Do Diabetics have a higher risk of heart attack?
If you have diabetes, you’re at increased risk for heart disease. But taking steps to manage your diabetes and reduce your risk of heart disease go hand in hand. By making a few changes in your daily routine—eating healthier, staying active, managing stress—you’ll take a big step toward controlling your diabetes and reducing your risk of heart disease.
Heart disease is the leading cause of death in people with diabetes.
Someone with diabetes has about twice the risk of having a heart attack or stroke as someone without diabetes. Why?
A combination of factors—high blood pressure and high cholesterol, often found in people with diabetes, being just two examples—increase your risk for heart disease. To lower your risk, you’ll want to control your blood pressure and cholesterol levels and watch your weight. And exercise—which helps control blood pressure, lowers cholesterol levels, and improves blood flow to your heart—is an important part of any heart-healthy plan.
What reduces the risk of heart attack?
- Keep your blood pressure in check.
Many people with diabetes have high blood pressure (hypertension). High blood pressure puts you at greater risk for heart disease and stroke.
Your goal is to keep your blood pressure at or below 140/90 millimeters of mercury (mm Hg). Your doctor can help you develop a plan to reach that goal. If you have high blood pressure, lowering it can reduce the risk of heart disease by 25%. You’ll likely need to take medicine—but don’t stop taking it without your doctor’s OK. Taking even low doses of certain medicines long-term could increase your risk for heart disease or stroke.
- Control your cholesterol.
Cholesterol levels tend to be higher in people with diabetes than in those without it.
Your goal is to keep your total cholesterol below 200 milligrams (mg) per deciliter (dL) of blood. Your doctor can help you develop a plan to reach that goal. If you have high cholesterol, lowering it can reduce the risk of heart disease by 20%. You’ll likely need to take medicine—but don’t stop taking it without your doctor’s OK. Taking even low doses of certain medicines long-term could increase your risk for heart disease or stroke.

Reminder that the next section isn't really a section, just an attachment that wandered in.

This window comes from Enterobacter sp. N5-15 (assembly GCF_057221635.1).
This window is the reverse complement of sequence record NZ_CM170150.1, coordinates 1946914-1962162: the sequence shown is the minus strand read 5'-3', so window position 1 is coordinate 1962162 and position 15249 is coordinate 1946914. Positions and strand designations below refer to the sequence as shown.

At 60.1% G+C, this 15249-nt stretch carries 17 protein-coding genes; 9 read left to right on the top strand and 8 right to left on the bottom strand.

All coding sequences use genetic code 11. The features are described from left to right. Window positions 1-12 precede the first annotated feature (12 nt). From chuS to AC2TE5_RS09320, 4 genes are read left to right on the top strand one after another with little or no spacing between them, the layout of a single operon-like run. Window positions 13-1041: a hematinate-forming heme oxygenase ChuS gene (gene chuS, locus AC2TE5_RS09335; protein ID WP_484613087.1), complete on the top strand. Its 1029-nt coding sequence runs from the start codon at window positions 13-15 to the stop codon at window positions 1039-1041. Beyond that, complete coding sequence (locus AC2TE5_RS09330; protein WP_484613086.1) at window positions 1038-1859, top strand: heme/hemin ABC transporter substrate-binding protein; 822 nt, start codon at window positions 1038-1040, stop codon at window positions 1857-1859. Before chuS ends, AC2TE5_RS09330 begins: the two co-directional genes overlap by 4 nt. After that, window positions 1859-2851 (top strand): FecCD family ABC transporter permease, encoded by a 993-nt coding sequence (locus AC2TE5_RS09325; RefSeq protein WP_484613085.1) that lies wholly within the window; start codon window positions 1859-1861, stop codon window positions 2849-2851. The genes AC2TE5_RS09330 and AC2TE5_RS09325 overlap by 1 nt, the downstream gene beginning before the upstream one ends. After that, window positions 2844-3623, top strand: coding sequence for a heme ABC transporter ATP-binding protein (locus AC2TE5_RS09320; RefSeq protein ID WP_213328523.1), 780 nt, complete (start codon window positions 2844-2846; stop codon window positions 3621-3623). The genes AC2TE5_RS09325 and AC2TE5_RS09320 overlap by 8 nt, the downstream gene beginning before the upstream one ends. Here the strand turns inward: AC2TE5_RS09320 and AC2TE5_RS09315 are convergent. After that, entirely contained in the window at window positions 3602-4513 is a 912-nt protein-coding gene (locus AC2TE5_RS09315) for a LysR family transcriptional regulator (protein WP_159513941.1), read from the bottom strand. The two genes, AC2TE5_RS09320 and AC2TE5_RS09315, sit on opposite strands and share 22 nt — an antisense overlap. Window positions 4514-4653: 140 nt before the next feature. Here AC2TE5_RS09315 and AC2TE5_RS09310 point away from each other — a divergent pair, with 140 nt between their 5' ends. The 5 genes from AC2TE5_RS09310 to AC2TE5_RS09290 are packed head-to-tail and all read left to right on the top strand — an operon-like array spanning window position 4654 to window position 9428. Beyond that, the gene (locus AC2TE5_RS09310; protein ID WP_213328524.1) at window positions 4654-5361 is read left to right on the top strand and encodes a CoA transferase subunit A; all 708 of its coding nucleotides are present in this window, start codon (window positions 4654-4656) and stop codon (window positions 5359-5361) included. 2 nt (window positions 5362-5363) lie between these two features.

- Watch your weight.
Being overweight boosts your risk of heart disease and other health problems. Here’s why:
- Excess body fat increases your blood pressure.
- Excess body fat can contribute to a buildup of cholesterol-rich plaque in the arteries leading to your heart.
- Excess body fat makes it more difficult for you to control your blood sugar—a key contributor to heart disease. A weight loss of just 10 to 15 pounds can lower your risk of type 2 diabetes and cardiovascular disease, such as stroke or a fatal heart attack, by 50%. Losing weight isn’t easy, but the payoff is huge: improving your health and increasing your life expectancy. For ideas about eating healthy and staying active, check here
- Get moving.
Regular physical activity lowers your blood pressure, helps lower your cholesterol, and makes it easier for you to control your blood sugar—all things that can reduce your risk of heart disease.
If you have diabetes, getting at least 30 minutes of moderate physical activity on most days of the week is recommended. Moderate exercise is any activity that makes you break a sweat. It can be aerobic or strength-training exercise or a combination of the two. Your doctor can help you develop a plan to reach that goal.
If you’re an older adult with diabetes, get your doctor’s OK to exercise on an empty stomach. A recent study showed that exercising on an empty stomach lowers blood sugar levels in the hours after you work out.
- Mind your mental health.
When you’re stressed, your body releases cortisol and other hormones that increase your blood pressure and heart rate, strain your immune system, and raise blood sugar levels—all things that can increase the risk of heart disease if they occur often for long periods of time.
To help prevent these problems, manage your stress. If you don’t already have a life coach or counselor, ask your doctor to help you find one.
Having diabetes significantly increases your risk of developing Heart diseases, want to know how to protect your heart? learn all about How are heart disease and diabetes connected?